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An Italian study found that fetal coronavirus infection could be possible



A small study confirms that a pregnant woman infected with the coronavirus may be able to spread it to her fetus.

Researchers from Italy said Thursday that they examined 31 women with COVID-19 who gave birth to babies in March and April. They found signs of the virus in several samples of cord blood, placenta and, in one case, breast milk.

Women shouldn’t panic. This does not mean that there are viable viruses in these places and “it is too early to issue guidelines” or to change care, said the study leader, Dr. Claudio Fenizia, an immunology specialist at the University of Milan.

But it deserves more studies, especially about women who have been infected earlier in pregnancy than these women, said Fenizia, who discussed the results at a medical conference held online about the pandemic.

Since the pandemic began, doctors have wondered if an infection could occur in the womb. HIV, Zika and some other viruses can infect a fetus in this way. Several early reports from China suggested that the coronavirus could also occur, although doctors suspect that these women transmitted the virus to their babies during or after birth.

The new study included women in three hospitals during the peak of the outbreak in northern Italy. The genetic material of the virus was found in an umbilical cord blood sample, two vaginal swabs and a breast milk sample. The researchers also found specific anti-coronavirus antibodies in umbilical cord blood and milk.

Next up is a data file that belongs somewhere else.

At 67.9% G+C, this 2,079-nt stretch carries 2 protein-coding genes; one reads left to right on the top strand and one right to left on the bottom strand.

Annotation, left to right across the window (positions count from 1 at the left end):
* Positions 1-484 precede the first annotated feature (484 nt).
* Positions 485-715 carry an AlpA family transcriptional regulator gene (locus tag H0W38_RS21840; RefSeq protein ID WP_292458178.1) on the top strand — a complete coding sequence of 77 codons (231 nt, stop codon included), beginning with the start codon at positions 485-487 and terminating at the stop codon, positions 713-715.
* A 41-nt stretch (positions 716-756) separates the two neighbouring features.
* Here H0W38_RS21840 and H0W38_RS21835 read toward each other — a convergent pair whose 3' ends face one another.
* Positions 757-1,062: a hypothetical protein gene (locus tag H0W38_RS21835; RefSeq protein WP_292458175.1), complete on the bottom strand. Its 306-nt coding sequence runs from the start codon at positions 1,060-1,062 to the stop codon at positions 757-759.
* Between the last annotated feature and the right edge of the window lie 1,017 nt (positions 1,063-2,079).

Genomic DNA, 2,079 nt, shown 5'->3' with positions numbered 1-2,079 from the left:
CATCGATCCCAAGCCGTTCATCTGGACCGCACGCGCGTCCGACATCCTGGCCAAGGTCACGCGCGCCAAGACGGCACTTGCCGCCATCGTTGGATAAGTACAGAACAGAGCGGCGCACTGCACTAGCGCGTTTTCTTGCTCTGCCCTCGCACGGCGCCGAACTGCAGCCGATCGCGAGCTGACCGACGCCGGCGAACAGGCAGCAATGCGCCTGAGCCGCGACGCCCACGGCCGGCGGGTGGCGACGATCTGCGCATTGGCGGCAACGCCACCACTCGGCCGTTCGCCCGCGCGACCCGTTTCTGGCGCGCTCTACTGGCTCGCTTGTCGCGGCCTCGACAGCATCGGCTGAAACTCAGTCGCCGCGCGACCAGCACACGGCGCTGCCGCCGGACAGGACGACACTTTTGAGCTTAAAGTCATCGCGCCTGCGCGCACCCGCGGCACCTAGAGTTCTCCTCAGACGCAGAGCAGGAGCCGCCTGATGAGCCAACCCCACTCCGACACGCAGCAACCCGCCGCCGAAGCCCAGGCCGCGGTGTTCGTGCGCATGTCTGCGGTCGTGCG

In one case, “there is strong evidence that the newborn was born positive because we found the virus in the umbilical cord blood and placenta,”

; said Fenizia.

In another case, a newborn antibody to the coronavirus had to not cross the placenta so it was not from the mother and was “due to the direct exposure of the fetus to the virus,” said Fenizia.

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In any case, the possibility of fetal infection appears to be relatively rare, he said. Only two of the newborns tested positive for the coronavirus at birth and none became ill.

Dr. Ashley Roman, a pregnancy specialist at NYU Langone Health, said that she and colleagues had also discovered virus particles on the fetal side of the placenta in several of the eleven cases examined. The new report adds evidence that transmission in the womb is possible, but it appears to be rare and does not cause serious problems in infants, she said.

“The most important thing that pregnant women need to know is that it is important to distance yourself socially. It is important to wear a mask and wash your hands,” said Roman. “Women don’t have to be completely cut off from society, but they should be concerned about the effects of COVID on their own health during pregnancy.”

Dr. Anton Pozniak, conference leader and virus expert at Chelsea and Westminster Hospital in London, said the impact of Italian research must “be worked out”.

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Children under 3 years of age rarely develop coronavirus. “I would assume that transmission to babies is not harmful,” he said.

UNICEF, the United Nations Children’s Agency, recommends new mothers with COVID-19 to wear a mask while breastfeeding, he added.


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